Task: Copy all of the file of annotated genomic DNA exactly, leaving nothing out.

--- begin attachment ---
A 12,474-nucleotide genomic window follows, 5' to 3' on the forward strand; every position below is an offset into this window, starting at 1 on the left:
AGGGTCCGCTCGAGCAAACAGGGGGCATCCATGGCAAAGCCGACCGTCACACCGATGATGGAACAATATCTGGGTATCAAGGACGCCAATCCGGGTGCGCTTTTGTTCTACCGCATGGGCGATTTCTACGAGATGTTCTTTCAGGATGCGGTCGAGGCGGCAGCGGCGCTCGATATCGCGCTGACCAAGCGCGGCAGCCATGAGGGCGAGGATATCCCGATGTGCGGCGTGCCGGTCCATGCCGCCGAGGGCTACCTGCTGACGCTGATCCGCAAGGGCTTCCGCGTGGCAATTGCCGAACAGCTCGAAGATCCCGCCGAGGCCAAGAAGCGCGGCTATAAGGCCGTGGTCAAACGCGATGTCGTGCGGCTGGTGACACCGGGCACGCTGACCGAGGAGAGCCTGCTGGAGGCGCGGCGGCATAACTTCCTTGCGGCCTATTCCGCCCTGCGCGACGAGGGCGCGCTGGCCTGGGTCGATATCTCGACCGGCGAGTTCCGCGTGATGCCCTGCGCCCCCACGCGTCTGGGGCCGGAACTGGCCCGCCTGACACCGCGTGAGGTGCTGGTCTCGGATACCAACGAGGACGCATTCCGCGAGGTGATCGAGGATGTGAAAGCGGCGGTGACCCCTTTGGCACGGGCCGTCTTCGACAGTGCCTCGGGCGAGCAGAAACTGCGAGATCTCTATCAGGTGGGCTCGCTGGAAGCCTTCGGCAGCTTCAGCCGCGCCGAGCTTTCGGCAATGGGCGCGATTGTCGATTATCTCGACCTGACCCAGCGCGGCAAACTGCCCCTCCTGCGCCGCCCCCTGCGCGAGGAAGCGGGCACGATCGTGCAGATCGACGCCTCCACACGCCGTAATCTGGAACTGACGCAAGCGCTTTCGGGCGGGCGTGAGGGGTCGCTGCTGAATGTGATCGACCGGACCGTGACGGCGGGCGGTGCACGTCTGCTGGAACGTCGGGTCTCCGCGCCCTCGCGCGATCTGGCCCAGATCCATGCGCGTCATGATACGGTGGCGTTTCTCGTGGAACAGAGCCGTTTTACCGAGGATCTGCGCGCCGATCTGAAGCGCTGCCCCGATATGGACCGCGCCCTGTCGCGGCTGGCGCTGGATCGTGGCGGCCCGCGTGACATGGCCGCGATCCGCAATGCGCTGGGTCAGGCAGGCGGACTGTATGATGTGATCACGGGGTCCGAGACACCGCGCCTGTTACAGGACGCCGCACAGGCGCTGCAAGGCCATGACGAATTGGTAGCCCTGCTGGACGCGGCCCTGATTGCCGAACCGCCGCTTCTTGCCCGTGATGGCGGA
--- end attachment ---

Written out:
A 12,474-nucleotide genomic window follows, 5' to 3' on the forward strand; every position below is an offset into this window, starting at 1 on the left:
AGGGTCCGCTCGAGCAAACAGGGGGCATCCATGGCAAAGCCGACCGTCACACCGATGATGGAACAATATCTGGGTATCAAGGACGCCAATCCGGGTGCGCTTTTGTTCTACCGCATGGGCGATTTCTACGAGATGTTCTTTCAGGATGCGGTCGAGGCGGCAGCGGCGCTCGATATCGCGCTGACCAAGCGCGGCAGCCATGAGGGCGAGGATATCCCGATGTGCGGCGTGCCGGTCCATGCCGCCGAGGGCTACCTGCTGACGCTGATCCGCAAGGGCTTCCGCGTGGCAATTGCCGAACAGCTCGAAGATCCCGCCGAGGCCAAGAAGCGCGGCTATAAGGCCGTGGTCAAACGCGATGTCGTGCGGCTGGTGACACCGGGCACGCTGACCGAGGAGAGCCTGCTGGAGGCGCGGCGGCATAACTTCCTTGCGGCCTATTCCGCCCTGCGCGACGAGGGCGCGCTGGCCTGGGTCGATATCTCGACCGGCGAGTTCCGCGTGATGCCCTGCGCCCCCACGCGTCTGGGGCCGGAACTGGCCCGCCTGACACCGCGTGAGGTGCTGGTCTCGGATACCAACGAGGACGCATTCCGCGAGGTGATCGAGGATGTGAAAGCGGCGGTGACCCCTTTGGCACGGGCCGTCTTCGACAGTGCCTCGGGCGAGCAGAAACTGCGAGATCTCTATCAGGTGGGCTCGCTGGAAGCCTTCGGCAGCTTCAGCCGCGCCGAGCTTTCGGCAATGGGCGCGATTGTCGATTATCTCGACCTGACCCAGCGCGGCAAACTGCCCCTCCTGCGCCGCCCCCTGCGCGAGGAAGCGGGCACGATCGTGCAGATCGACGCCTCCACACGCCGTAATCTGGAACTGACGCAAGCGCTTTCGGGCGGGCGTGAGGGGTCGCTGCTGAATGTGATCGACCGGACCGTGACGGCGGGCGGTGCACGTCTGCTGGAACGTCGGGTCTCCGCGCCCTCGCGCGATCTGGCCCAGATCCATGCGCGTCATGATACGGTGGCGTTTCTCGTGGAACAGAGCCGTTTTACCGAGGATCTGCGCGCCGATCTGAAGCGCTGCCCCGATATGGACCGCGCCCTGTCGCGGCTGGCGCTGGATCGTGGCGGCCCGCGTGACATGGCCGCGATCCGCAATGCGCTGGGTCAGGCAGGCGGACTGTATGATGTGATCACGGGGTCCGAGACACCGCGCCTGTTACAGGACGCCGCACAGGCGCTGCAAGGCCATGACGAATTGGTAGCCCTGCTGGACGCGGCCCTGATTGCCGAACCGCCGCTTCTTGCCCGTGATGGCGGA